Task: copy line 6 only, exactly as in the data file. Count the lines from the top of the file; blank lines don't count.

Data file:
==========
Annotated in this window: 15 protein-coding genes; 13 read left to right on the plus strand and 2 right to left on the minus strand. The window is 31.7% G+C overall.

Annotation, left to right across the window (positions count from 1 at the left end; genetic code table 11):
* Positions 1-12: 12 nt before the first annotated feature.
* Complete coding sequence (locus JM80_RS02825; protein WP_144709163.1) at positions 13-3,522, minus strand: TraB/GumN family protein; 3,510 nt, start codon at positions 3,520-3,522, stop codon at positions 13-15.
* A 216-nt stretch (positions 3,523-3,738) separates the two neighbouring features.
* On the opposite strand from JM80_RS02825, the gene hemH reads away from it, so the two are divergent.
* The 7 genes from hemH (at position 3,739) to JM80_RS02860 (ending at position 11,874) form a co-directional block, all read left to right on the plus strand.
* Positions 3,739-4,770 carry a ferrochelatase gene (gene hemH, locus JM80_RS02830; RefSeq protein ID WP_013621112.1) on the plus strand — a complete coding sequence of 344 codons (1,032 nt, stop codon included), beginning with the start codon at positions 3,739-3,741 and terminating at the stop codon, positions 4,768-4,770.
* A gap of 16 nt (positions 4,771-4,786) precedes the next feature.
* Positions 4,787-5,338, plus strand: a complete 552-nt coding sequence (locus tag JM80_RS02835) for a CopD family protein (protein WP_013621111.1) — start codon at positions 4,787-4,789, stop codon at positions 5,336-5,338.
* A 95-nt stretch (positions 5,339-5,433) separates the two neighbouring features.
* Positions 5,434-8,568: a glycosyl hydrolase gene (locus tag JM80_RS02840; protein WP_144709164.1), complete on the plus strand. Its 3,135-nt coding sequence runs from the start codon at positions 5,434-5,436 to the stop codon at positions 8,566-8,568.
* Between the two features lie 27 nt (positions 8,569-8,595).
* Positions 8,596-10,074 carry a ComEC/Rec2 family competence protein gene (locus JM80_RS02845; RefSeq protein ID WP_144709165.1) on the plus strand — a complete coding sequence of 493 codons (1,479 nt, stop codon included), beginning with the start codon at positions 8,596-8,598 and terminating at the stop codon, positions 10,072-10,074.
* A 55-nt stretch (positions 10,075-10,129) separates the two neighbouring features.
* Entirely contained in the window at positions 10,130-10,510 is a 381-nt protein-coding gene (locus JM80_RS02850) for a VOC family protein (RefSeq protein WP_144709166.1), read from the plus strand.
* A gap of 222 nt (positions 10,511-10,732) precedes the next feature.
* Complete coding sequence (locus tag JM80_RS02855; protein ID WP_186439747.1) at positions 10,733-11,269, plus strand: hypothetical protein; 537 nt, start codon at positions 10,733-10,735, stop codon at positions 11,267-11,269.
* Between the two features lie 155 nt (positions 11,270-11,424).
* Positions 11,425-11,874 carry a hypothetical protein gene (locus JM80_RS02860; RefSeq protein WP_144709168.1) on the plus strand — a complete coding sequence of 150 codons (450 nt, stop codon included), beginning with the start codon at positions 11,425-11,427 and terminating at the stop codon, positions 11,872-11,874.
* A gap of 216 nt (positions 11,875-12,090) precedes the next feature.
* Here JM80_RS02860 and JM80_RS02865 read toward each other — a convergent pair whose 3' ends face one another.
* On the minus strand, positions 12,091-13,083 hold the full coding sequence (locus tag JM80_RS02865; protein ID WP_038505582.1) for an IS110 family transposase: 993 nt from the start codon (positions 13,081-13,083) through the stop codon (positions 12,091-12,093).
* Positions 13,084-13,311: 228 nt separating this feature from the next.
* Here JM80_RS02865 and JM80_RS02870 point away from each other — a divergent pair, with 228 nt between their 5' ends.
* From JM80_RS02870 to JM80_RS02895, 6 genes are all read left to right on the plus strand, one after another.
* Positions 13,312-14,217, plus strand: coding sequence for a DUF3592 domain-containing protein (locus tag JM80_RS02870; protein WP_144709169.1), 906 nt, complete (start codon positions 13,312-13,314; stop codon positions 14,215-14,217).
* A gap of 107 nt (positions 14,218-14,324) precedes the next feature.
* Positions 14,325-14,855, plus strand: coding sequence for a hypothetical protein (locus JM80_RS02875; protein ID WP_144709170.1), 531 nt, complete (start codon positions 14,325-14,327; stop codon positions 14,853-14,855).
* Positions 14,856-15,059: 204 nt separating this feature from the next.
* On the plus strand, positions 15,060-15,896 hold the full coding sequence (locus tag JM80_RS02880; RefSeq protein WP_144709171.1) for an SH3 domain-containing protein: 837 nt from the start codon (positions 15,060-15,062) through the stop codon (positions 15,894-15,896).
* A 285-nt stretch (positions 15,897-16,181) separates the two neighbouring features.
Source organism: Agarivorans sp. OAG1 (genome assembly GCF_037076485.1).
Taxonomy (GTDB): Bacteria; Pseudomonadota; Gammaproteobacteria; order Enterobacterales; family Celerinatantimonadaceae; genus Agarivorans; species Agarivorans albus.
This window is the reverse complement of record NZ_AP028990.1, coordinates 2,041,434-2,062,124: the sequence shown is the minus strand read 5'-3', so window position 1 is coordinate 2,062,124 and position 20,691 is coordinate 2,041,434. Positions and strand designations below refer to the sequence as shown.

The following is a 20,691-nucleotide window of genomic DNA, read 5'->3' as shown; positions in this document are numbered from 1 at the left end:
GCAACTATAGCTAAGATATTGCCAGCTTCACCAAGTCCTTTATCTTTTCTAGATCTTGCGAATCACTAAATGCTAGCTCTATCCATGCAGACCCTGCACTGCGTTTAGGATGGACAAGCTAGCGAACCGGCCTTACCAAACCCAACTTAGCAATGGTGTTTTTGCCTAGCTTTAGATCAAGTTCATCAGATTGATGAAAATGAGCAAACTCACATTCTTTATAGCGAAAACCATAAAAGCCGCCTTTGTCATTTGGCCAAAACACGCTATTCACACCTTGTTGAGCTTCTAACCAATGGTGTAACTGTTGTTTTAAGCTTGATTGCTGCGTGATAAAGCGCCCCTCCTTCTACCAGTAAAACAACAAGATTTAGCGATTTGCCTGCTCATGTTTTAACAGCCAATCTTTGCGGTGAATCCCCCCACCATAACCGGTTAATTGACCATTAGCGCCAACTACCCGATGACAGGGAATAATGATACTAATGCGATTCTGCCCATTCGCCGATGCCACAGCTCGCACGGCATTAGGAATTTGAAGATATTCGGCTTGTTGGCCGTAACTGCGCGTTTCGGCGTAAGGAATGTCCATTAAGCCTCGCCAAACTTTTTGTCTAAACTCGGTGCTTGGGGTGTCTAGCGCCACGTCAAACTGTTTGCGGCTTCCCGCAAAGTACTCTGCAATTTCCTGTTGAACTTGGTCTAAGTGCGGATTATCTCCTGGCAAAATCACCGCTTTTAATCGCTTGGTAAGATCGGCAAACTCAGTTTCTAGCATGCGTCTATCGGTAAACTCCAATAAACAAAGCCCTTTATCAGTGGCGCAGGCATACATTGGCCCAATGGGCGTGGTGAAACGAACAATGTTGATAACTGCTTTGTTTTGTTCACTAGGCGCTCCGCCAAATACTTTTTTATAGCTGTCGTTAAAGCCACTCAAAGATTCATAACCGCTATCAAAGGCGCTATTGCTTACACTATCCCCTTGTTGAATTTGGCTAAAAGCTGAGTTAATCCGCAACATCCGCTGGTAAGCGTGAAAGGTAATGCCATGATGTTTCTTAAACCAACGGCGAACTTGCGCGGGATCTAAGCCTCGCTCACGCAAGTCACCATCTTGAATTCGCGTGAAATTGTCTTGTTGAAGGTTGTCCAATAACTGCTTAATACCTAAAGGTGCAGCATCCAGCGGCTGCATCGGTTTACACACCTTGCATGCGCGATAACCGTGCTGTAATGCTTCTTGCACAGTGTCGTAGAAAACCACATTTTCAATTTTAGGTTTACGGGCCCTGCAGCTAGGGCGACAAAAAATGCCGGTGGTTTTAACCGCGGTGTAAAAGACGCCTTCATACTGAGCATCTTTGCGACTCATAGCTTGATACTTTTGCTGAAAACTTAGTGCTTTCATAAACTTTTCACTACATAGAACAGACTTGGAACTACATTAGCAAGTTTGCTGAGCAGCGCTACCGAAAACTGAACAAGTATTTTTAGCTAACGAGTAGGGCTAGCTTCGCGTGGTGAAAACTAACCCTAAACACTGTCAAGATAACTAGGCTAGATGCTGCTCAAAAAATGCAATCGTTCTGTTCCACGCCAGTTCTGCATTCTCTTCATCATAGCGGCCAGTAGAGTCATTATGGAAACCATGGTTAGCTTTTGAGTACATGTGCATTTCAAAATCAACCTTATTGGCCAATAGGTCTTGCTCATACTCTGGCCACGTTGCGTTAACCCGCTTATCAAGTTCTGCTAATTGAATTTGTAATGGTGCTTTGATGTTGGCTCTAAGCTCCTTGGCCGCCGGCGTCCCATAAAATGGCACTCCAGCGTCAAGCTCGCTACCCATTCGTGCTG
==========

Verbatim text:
* On the opposite strand from JM80_RS02825, the gene hemH reads away from it, so the two are divergent.